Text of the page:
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Cognitive Empathy

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This study into observational learning of social reasoning from narrative characters tested the effects of interactivity on cognitive empathy. The study took place in three fourth grade classrooms, using convenience sampling and cluster assignment. The study compared print and hypertext versions of two illustrated stories using between-subjects, posttest-only control group design. Perspective taking and fantasy identification were measured through questionnaires, and two intrapersonal empathy outcomes were measured through writing prompts. Interactivity was found to negatively affect fantasy identification and intrapersonal empathy. Thus for a reader positioned outside of a story, perceived agency may reduce identification with characters and therefore reduce their effectiveness as social models. These findings may inform the design of media to support observational learning of social reasoning.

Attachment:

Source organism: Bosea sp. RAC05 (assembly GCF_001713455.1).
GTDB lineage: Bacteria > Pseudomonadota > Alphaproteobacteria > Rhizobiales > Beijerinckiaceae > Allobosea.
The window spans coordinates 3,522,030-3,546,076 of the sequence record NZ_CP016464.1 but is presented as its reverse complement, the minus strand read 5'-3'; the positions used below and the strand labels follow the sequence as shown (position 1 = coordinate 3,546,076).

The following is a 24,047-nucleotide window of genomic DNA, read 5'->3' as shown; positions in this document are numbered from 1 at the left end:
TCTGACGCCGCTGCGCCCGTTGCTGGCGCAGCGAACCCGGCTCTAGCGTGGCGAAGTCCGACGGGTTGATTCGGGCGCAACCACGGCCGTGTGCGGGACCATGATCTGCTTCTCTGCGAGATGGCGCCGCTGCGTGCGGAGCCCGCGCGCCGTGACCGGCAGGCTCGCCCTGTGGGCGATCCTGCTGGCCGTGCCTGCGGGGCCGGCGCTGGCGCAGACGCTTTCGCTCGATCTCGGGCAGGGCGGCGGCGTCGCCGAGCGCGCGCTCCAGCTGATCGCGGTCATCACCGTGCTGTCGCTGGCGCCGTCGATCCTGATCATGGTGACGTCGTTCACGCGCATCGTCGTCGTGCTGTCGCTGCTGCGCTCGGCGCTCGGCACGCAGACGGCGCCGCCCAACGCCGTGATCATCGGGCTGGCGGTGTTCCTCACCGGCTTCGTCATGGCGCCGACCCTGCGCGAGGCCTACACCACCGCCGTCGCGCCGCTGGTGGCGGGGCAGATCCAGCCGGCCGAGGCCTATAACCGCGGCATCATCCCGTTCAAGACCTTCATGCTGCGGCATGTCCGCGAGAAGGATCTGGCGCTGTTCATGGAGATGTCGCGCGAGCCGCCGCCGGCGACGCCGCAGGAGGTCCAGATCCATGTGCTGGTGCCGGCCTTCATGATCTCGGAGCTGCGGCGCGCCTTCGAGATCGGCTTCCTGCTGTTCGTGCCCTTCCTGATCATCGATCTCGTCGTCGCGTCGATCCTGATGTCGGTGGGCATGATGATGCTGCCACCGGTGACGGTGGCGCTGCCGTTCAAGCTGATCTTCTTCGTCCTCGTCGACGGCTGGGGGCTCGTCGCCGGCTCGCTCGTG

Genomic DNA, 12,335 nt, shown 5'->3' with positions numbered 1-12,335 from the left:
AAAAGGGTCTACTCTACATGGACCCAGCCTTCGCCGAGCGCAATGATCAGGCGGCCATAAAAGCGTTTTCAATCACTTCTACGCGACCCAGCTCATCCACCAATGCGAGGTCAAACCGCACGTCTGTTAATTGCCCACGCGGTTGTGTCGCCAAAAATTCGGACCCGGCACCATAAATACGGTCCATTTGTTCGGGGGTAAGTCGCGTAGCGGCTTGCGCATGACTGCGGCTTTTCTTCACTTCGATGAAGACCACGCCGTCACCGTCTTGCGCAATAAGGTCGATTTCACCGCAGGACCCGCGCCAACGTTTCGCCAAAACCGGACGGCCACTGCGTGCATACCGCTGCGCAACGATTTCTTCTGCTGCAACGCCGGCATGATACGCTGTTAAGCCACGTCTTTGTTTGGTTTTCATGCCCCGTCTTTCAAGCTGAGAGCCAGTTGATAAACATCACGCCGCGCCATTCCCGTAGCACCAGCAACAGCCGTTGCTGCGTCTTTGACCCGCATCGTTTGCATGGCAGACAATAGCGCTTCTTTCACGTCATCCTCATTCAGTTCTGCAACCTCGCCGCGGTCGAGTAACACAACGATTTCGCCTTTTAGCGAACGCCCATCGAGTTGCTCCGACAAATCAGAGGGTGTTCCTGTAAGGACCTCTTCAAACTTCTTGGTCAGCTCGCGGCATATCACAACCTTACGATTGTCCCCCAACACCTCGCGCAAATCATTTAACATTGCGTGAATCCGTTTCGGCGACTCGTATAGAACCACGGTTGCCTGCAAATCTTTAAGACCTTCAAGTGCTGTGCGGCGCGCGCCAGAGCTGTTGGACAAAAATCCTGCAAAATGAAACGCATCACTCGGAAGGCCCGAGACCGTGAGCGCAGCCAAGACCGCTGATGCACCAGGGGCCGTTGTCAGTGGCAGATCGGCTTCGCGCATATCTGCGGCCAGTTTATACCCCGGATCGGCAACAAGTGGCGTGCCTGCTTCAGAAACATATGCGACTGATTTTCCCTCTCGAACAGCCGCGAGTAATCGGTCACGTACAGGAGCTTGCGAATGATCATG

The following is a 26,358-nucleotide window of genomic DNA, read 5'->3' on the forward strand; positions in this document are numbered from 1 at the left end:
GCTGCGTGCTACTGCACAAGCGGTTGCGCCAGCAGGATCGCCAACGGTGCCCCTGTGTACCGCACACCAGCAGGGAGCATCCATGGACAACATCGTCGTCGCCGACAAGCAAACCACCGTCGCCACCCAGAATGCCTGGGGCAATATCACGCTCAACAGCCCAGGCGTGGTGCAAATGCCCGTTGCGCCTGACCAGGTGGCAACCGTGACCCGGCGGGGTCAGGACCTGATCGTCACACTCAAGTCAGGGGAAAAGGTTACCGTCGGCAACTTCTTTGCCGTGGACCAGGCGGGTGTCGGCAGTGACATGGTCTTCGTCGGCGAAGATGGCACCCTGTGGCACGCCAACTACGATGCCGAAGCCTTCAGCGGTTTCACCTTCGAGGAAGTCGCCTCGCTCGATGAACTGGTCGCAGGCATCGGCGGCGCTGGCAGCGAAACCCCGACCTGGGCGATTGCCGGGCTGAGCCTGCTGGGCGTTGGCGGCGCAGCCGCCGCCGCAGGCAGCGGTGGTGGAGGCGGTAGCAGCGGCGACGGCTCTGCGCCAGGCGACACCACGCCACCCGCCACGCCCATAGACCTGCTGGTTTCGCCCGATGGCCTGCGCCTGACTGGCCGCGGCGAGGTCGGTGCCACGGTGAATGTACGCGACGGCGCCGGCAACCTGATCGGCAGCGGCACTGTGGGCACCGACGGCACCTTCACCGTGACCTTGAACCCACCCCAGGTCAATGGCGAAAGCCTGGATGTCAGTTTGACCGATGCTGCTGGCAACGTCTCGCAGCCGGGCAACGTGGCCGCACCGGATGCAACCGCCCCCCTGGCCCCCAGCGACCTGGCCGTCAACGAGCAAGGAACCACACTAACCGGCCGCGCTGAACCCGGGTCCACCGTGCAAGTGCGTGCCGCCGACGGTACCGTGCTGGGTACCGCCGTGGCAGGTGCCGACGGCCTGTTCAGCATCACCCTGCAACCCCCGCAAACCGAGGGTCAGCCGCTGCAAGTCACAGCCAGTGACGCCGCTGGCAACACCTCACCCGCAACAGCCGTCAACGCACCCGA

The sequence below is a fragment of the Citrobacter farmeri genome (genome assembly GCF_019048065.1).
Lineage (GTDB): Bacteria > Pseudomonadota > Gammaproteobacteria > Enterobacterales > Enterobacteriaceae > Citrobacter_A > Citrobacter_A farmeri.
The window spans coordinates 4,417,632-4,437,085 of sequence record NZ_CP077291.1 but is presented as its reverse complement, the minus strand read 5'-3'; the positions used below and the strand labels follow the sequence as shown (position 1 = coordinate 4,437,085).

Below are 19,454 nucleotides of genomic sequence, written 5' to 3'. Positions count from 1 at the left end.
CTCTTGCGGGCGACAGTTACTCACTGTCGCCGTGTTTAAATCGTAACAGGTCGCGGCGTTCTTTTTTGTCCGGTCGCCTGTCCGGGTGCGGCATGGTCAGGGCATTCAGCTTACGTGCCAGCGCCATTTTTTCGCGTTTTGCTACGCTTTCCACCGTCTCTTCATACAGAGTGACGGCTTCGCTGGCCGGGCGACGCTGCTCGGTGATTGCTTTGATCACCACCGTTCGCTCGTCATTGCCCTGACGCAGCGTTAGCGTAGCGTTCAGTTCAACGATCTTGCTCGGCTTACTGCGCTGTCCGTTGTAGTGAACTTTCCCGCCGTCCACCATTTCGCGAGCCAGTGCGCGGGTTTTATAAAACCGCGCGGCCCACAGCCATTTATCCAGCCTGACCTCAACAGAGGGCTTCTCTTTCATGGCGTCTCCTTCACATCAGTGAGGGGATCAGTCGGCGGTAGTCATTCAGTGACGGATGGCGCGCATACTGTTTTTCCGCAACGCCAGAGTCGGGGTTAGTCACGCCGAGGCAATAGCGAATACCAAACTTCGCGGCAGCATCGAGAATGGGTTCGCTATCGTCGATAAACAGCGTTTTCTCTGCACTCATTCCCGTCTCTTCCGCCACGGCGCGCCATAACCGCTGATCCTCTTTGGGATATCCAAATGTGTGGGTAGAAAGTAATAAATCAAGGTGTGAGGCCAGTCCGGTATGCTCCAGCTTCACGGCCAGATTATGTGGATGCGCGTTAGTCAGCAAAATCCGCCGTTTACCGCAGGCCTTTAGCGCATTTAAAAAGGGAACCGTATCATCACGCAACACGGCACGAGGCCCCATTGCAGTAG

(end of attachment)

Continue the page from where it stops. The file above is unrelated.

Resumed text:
The purpose of the study was to examine the association between affective empathy, cognitive empathy, and gender on cyber bullying among adolescents. Participants were 396 adolescents from Singapore with age ranging from 12 to 18 years. Adolescents responded to a survey with scales measuring both affective and cognitive empathy, and cyber bullying behavior. A three-step hierarchical multiple regression analysis was used with cyber bullying scores as the dependent variable. Gender was dummy coded and both affective and cognitive empathy were centered using the sample mean prior to creating interaction terms and entering them into the regression equations. The testing, probing and interpretation of interaction effects followed established statistical procedures. Results from hierarchical multiple regression analysis indicated a significant three-way interaction. At low affective empathy, both boys and girls who also had low cognitive empathy had higher scores on cyber bullying...

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